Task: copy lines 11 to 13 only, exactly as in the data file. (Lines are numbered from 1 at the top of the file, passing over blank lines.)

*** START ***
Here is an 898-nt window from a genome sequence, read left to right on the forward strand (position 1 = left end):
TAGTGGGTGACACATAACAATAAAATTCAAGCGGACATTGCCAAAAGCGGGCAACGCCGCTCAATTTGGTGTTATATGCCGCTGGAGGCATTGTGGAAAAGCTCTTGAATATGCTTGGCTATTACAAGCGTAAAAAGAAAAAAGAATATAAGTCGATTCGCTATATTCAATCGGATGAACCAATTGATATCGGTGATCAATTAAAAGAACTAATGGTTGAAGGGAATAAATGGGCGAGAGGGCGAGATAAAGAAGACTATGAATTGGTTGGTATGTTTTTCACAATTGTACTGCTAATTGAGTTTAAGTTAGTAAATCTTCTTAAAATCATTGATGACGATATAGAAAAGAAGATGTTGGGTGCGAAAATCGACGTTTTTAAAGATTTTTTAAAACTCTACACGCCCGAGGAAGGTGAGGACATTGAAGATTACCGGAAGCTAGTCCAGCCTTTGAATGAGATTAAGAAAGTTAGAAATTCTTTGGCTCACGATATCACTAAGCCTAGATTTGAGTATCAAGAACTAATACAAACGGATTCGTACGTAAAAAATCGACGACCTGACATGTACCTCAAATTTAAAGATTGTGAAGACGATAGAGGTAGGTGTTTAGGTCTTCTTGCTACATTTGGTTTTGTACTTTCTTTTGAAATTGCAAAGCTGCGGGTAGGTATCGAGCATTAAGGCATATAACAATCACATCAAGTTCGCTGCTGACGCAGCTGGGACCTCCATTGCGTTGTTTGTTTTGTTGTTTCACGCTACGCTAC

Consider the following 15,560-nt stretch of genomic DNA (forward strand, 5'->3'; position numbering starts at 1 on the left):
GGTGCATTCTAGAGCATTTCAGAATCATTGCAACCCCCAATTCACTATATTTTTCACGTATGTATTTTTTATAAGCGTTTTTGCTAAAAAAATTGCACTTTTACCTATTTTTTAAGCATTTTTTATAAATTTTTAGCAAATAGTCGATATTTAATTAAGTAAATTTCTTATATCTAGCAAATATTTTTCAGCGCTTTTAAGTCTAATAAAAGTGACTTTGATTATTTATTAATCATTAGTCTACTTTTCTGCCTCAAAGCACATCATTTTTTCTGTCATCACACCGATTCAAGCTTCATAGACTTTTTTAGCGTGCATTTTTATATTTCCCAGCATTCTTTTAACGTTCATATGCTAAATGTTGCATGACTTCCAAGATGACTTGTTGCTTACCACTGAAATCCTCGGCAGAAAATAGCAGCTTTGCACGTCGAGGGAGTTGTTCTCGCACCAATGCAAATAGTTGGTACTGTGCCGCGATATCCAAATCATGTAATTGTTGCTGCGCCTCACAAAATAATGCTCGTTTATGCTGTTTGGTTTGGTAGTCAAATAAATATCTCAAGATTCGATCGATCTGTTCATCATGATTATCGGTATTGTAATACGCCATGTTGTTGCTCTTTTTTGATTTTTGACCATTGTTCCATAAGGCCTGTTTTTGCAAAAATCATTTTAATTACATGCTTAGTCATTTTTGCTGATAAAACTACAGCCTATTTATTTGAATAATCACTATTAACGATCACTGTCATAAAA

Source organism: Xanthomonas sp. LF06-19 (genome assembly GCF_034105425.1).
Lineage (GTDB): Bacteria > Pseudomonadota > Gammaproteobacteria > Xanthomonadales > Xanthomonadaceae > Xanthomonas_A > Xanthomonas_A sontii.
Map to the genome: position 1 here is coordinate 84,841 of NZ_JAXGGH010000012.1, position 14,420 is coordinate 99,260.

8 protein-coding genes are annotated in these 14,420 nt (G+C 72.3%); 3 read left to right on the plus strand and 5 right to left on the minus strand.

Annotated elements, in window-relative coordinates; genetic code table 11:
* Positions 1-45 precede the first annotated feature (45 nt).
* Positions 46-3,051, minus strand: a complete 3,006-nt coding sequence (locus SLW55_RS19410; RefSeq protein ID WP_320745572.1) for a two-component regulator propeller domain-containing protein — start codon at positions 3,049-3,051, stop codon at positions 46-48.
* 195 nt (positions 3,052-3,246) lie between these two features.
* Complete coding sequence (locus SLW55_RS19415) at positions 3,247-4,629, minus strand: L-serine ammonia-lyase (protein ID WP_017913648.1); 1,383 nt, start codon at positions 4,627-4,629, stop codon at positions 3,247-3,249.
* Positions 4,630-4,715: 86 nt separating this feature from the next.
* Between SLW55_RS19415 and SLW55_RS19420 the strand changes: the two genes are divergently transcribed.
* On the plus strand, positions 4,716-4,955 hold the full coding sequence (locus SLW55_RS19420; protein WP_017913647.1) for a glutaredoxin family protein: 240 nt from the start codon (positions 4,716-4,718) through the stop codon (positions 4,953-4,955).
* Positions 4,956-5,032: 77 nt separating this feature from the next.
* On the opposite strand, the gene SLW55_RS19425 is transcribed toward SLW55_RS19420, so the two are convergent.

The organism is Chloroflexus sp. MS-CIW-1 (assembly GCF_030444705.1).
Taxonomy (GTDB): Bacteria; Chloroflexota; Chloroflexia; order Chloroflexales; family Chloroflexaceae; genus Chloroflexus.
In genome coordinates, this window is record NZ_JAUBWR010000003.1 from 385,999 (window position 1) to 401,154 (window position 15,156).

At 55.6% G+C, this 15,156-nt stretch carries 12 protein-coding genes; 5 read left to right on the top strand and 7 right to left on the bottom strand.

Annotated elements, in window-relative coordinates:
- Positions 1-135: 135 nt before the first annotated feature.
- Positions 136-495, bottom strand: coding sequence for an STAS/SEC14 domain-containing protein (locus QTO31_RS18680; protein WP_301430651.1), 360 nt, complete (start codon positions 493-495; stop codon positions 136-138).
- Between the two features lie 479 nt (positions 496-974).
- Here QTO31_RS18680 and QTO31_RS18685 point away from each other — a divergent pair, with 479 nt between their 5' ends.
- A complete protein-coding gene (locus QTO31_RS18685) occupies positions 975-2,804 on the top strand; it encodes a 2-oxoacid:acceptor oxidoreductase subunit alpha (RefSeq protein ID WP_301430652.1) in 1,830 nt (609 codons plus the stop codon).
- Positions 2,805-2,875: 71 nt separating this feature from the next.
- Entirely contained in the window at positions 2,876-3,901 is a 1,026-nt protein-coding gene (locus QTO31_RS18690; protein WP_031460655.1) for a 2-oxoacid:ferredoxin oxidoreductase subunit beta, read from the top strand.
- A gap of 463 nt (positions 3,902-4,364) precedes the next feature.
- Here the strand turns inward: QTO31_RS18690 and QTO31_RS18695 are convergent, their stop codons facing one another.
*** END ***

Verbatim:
* Positions 46-3,051, minus strand: a complete 3,006-nt coding sequence (locus SLW55_RS19410; RefSeq protein ID WP_320745572.1) for a two-component regulator propeller domain-containing protein — start codon at positions 3,049-3,051, stop codon at positions 46-48.
* 195 nt (positions 3,052-3,246) lie between these two features.
* Complete coding sequence (locus SLW55_RS19415) at positions 3,247-4,629, minus strand: L-serine ammonia-lyase (protein ID WP_017913648.1); 1,383 nt, start codon at positions 4,627-4,629, stop codon at positions 3,247-3,249.